Light at the end of the tunnel for Canadian LNG and heavy crude

Last week Malaysia’s state run Petronas ended its $27 billion bid to build a liquefied natural gas facility on the west coast of Canada. The fate of a similar LNG project in British Colombia from Royal Dutch Shell is still up in the air.

To be specific, LNG Canada would be the project owner. LNG Canada is a joint venture that began in 2012 and involves: Royal Dutch Shell, PetroChina Company Limited, Korea Gas Corporation, and Mitsubishi Corporation.

The joint venture was created to build a LNG facility near Kitimat, British Columbia, which is roughly 100 miles from Alaska’s southern tip. Royal Dutch Shell holds a 40% working interest.

The project has been delayed thus far, and Royal Dutch Shell’s chief executive officer, Ben Van Beurden announced during a conference call that LNG Canada’s fate might not be decided until early 2019.

Van Beurden added, “We need to get the timing properly right – we think we can. If we look at an investment decision in the next 18 months or so, this is going to be a project that could start producing right at the moment when the spot market, the short-term market is getting very tight again.”

Right now, the market is flooded with LNG, so many export terminals are on hold around the world. Asia is getting cheap gas from the United States and Australia, and the number one exporter of LNG, Qatar, has promised to increase their production over the next few years.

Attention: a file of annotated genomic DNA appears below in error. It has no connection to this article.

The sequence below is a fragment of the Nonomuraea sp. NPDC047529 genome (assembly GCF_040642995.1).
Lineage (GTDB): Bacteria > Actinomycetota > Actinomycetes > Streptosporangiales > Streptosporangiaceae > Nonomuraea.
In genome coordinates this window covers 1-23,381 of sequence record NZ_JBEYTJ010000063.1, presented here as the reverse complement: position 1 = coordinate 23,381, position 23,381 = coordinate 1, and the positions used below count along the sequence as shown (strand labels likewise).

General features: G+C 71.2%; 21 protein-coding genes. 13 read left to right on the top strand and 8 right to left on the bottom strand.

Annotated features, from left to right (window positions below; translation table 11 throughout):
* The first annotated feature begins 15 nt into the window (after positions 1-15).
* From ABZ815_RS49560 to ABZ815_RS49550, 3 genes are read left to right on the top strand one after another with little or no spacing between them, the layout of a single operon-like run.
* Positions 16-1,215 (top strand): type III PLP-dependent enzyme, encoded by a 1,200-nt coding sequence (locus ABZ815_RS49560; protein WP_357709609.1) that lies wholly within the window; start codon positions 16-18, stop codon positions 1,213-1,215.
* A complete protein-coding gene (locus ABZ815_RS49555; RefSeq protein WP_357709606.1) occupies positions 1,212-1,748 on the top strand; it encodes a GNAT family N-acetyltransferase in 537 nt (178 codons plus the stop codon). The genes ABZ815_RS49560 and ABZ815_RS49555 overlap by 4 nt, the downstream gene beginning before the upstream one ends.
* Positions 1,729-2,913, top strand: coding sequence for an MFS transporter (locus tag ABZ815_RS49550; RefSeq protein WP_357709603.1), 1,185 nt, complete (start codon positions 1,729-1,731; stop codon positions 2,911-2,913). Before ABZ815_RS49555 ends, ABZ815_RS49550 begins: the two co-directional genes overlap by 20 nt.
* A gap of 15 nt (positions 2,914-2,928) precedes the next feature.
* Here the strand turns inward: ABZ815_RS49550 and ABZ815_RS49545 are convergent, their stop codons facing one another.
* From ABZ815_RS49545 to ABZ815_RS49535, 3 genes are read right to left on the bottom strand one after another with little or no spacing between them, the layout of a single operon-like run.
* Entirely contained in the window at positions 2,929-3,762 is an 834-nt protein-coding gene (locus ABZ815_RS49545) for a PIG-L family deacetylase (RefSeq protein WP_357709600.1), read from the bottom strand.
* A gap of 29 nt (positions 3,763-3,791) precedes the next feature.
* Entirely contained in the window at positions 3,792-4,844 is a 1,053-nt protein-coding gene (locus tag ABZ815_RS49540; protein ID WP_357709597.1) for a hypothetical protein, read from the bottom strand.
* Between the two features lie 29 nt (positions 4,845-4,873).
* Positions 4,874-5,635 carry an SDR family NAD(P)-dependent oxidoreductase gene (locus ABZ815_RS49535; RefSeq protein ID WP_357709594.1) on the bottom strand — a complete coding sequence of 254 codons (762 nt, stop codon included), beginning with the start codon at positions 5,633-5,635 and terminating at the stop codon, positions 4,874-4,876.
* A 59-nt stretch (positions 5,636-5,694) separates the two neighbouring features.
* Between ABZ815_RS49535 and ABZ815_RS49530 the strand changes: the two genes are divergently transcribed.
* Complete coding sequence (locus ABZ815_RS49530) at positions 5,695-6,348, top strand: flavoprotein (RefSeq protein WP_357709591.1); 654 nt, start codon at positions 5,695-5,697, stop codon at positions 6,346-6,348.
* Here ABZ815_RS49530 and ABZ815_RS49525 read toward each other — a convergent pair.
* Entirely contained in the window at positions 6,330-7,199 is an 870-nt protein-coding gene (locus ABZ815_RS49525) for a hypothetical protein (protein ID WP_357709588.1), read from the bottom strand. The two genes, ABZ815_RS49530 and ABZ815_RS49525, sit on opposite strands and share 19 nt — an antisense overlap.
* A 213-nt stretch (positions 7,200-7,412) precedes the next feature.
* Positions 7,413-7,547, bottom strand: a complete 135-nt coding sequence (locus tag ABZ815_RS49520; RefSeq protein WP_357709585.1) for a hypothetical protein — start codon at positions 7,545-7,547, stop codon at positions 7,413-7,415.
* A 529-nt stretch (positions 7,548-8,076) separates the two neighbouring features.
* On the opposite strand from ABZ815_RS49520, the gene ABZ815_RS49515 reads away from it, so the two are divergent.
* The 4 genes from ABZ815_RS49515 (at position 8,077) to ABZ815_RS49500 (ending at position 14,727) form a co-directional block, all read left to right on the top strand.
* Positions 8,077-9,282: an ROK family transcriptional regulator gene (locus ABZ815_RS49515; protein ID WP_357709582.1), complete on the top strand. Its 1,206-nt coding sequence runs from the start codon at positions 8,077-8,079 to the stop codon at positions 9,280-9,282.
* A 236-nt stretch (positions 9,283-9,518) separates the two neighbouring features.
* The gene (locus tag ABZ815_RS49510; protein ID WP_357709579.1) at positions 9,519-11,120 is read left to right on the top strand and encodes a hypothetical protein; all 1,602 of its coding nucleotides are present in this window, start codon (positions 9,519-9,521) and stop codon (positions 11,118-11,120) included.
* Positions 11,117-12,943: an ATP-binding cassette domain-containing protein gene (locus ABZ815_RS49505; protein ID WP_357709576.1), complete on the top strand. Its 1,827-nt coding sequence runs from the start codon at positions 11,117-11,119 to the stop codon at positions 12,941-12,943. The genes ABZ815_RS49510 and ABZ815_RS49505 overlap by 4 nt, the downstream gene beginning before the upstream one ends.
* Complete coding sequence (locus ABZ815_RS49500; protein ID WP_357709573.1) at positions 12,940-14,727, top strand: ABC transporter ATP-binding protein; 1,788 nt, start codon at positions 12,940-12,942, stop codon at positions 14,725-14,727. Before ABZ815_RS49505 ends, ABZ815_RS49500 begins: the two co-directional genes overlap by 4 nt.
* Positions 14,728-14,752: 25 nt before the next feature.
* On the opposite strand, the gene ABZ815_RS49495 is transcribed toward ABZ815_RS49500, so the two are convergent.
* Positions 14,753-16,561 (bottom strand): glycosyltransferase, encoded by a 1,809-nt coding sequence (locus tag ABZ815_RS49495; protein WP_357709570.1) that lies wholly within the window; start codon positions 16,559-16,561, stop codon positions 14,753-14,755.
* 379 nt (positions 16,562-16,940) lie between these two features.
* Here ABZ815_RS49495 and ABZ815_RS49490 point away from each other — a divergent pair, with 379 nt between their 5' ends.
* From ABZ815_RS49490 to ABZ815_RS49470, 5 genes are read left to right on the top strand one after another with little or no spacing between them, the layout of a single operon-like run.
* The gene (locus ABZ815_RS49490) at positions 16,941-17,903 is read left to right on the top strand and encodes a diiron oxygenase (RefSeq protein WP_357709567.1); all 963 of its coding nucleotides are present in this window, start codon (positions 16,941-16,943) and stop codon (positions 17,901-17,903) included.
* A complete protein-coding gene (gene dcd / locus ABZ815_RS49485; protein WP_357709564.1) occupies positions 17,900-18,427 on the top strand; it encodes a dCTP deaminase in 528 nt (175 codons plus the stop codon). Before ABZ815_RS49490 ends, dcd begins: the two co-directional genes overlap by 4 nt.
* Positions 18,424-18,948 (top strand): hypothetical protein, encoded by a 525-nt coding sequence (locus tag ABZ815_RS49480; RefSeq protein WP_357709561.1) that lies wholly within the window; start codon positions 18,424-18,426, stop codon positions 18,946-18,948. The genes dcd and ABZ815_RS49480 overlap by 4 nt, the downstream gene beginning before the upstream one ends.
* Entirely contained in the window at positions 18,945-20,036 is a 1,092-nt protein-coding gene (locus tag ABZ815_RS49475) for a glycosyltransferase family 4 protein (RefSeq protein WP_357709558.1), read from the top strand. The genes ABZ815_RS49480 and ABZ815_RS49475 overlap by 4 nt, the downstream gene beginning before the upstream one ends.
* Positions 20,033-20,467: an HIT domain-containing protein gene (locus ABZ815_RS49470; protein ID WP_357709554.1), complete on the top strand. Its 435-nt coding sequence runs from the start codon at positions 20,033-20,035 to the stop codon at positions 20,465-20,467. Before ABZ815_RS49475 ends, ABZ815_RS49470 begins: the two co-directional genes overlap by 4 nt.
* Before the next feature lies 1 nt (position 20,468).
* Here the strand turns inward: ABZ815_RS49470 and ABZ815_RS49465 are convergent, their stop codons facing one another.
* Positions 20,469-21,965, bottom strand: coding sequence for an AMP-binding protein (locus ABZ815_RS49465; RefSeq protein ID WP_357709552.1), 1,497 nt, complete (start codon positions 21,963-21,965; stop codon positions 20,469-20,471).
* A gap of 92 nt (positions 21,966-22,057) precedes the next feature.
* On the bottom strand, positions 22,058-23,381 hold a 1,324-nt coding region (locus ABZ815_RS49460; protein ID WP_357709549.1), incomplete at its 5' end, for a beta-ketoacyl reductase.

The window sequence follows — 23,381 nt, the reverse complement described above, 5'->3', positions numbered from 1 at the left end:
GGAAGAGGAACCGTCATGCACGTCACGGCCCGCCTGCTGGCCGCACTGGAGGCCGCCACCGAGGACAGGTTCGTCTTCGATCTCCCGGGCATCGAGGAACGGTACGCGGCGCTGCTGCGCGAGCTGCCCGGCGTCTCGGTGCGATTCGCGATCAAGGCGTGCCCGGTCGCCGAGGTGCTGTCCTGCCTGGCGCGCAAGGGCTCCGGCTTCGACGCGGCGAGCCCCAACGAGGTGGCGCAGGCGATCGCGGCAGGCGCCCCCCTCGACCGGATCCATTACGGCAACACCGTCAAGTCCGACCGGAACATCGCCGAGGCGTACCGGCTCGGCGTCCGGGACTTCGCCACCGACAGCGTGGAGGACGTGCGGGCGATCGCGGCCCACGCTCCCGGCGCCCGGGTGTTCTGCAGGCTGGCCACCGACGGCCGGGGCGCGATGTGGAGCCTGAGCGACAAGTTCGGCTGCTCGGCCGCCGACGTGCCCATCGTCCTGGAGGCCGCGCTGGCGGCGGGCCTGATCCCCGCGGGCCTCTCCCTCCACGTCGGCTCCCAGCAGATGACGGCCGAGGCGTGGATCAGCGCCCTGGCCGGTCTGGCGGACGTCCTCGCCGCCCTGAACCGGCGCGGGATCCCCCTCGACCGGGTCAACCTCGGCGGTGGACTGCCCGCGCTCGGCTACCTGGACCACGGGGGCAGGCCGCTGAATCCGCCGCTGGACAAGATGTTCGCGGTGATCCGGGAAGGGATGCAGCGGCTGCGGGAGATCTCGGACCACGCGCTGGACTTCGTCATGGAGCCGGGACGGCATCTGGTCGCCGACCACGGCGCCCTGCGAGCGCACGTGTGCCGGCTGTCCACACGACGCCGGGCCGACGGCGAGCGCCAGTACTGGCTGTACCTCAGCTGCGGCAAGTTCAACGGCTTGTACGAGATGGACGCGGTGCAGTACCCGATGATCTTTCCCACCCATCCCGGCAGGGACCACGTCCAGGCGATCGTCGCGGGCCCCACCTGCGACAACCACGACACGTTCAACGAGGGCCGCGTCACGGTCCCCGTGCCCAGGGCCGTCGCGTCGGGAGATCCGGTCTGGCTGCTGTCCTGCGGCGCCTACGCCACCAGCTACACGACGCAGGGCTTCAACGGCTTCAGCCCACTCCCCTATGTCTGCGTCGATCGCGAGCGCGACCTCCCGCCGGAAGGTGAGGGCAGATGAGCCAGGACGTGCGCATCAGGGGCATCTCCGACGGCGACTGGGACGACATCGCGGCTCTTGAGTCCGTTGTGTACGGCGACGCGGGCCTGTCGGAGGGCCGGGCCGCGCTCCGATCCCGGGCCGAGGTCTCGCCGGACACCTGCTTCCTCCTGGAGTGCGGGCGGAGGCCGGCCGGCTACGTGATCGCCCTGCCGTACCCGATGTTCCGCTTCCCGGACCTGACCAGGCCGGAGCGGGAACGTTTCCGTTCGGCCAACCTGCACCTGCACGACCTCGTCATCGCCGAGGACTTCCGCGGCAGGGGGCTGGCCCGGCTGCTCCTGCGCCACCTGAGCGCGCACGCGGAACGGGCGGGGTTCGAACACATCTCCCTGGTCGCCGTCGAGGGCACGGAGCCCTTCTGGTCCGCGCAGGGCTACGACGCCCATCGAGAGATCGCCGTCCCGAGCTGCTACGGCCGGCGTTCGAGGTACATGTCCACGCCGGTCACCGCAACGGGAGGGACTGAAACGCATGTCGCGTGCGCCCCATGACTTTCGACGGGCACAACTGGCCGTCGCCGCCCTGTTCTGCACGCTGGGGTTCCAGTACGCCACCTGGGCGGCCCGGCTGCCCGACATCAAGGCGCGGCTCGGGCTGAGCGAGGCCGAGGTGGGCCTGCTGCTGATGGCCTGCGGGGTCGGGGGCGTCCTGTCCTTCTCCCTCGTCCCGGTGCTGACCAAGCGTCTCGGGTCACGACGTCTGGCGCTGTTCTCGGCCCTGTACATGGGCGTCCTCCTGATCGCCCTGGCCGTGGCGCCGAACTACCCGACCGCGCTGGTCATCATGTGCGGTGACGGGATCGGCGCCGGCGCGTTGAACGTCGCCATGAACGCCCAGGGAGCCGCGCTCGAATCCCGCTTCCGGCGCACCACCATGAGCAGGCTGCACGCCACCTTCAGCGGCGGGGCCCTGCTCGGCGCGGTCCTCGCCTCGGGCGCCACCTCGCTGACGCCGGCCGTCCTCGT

LNG Canada hasn’t been shelved yet, but Van Bearden wants to wait for a, “break-even price that is very resilient – this needs to be a project that can survive also under downcycles.” He also added, “If you have the best possible project on the cost of supply curve for new projects, then you are a little less obsessed with the timing because you will be able to get it into the market.”

This news comes as Canada’s struggling energy sector also sees light at the end of the tunnel in their oil market. The Organization of the Petroleum Exporting Countries and several non-OPEC countries in Latin America have cut production, leaving a market place for the Canadian oil sands’ heavy crude.

Refiners in China and here along the Gulf Coast are struggling to find heavy crude to make up for the dearth of Middle Eastern oil. This is pushing the price of Western Canadian Select to roughly $5 a barrel below U.S. crude. In 2015, the lowest differential between WCS and U.S. crude at the U.S. storage hub in Cushing, Oklahoma was $4.10 per barrel.

The Canadian crude still suffers from high shipping costs in many cases due to lack of pipelines to the west coast and pipeline constraints to the U.S. But according to the RBC analyst Michael Tran, “So many tankers out there are looking for work it would not be surprising for somebody to get a sweetheart deal.”

Article written by HEI contributor Raymond Arrasmith.

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